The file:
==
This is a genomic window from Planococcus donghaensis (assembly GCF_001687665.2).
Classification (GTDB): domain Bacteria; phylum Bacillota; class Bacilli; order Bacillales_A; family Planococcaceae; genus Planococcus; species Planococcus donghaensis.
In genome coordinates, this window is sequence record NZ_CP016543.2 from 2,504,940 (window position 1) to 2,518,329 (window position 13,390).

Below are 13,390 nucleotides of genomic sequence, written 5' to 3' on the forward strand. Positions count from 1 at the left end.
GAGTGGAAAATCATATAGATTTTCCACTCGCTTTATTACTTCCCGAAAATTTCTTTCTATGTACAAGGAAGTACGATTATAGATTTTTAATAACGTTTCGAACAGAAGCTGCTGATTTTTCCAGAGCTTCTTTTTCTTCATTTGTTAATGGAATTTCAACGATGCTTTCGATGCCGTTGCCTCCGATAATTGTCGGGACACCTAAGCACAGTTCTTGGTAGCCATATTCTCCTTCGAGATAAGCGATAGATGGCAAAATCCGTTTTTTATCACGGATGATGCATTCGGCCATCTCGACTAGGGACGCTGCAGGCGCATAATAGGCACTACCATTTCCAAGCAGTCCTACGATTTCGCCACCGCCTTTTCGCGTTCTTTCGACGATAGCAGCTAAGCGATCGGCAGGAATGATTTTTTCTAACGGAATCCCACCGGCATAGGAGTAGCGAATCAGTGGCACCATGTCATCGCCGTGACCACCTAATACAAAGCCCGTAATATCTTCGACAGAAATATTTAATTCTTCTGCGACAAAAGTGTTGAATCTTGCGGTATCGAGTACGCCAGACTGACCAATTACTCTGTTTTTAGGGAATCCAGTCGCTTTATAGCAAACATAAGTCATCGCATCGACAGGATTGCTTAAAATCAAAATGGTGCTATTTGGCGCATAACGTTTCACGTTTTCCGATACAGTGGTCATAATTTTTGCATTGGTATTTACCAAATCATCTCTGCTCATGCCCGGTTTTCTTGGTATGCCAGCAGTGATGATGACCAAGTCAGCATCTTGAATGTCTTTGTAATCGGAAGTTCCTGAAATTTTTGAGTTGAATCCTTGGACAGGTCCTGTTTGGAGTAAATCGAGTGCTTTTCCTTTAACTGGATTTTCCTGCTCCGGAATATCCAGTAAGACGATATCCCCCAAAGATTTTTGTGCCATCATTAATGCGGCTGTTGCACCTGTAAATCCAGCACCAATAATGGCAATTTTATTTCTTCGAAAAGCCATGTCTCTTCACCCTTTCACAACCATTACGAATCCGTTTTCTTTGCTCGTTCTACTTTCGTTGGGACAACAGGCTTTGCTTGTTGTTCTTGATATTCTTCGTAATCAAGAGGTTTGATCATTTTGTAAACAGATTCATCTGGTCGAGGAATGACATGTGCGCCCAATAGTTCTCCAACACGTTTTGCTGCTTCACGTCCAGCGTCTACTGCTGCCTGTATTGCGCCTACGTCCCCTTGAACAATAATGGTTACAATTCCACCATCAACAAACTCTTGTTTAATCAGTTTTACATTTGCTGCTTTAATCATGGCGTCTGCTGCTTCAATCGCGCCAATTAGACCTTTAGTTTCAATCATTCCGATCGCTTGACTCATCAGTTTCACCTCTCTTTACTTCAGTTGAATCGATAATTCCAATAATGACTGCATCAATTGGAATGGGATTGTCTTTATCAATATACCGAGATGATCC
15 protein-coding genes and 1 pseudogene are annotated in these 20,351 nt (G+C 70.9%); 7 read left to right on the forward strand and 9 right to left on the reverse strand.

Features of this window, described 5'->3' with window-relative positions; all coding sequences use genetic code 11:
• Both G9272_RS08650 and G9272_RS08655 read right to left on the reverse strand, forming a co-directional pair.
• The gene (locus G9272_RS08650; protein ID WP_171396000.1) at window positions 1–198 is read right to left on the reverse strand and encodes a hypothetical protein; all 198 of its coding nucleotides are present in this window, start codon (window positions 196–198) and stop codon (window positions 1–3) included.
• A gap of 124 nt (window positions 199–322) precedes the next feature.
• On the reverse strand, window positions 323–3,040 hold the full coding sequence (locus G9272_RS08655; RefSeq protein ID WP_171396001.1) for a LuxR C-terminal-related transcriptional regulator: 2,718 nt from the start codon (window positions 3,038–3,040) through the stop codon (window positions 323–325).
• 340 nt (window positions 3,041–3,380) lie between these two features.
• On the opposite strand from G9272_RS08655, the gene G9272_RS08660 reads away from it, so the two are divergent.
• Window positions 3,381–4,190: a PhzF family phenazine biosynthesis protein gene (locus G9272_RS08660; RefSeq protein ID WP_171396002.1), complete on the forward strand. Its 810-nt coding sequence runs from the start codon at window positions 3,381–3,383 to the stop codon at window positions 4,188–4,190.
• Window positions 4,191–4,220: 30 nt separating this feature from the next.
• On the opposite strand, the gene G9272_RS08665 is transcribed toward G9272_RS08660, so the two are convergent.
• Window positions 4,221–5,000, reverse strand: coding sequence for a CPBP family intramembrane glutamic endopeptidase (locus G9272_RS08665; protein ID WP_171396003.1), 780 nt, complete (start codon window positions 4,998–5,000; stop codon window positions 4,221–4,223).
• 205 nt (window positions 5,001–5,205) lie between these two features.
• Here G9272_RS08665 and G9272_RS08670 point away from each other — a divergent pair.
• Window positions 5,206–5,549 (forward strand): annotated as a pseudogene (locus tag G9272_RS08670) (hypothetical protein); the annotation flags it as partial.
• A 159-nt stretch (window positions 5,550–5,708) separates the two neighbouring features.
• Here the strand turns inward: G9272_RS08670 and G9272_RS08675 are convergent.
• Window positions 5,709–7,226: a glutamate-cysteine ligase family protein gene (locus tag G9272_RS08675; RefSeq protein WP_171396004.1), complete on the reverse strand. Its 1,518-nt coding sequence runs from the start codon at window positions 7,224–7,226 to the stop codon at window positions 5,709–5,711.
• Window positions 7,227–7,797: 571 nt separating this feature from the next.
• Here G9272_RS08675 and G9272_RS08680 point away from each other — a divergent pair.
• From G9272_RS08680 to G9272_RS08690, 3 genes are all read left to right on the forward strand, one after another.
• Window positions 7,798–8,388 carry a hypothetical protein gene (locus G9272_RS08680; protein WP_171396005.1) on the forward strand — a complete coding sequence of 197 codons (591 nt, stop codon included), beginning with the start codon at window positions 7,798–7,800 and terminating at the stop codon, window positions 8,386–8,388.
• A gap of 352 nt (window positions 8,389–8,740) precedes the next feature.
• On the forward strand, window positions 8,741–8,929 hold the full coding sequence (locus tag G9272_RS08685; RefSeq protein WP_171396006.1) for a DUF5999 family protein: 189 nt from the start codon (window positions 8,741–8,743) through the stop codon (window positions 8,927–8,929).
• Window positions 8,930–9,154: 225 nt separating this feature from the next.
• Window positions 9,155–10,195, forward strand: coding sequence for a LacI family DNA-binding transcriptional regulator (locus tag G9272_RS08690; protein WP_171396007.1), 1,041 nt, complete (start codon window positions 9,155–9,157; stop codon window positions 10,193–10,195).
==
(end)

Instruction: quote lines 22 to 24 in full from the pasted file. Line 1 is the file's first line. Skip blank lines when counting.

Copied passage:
• Here the strand turns inward: G9272_RS08670 and G9272_RS08675 are convergent.
• Window positions 5,709–7,226: a glutamate-cysteine ligase family protein gene (locus tag G9272_RS08675; RefSeq protein WP_171396004.1), complete on the reverse strand. Its 1,518-nt coding sequence runs from the start codon at window positions 7,224–7,226 to the stop codon at window positions 5,709–5,711.
• Window positions 7,227–7,797: 571 nt separating this feature from the next.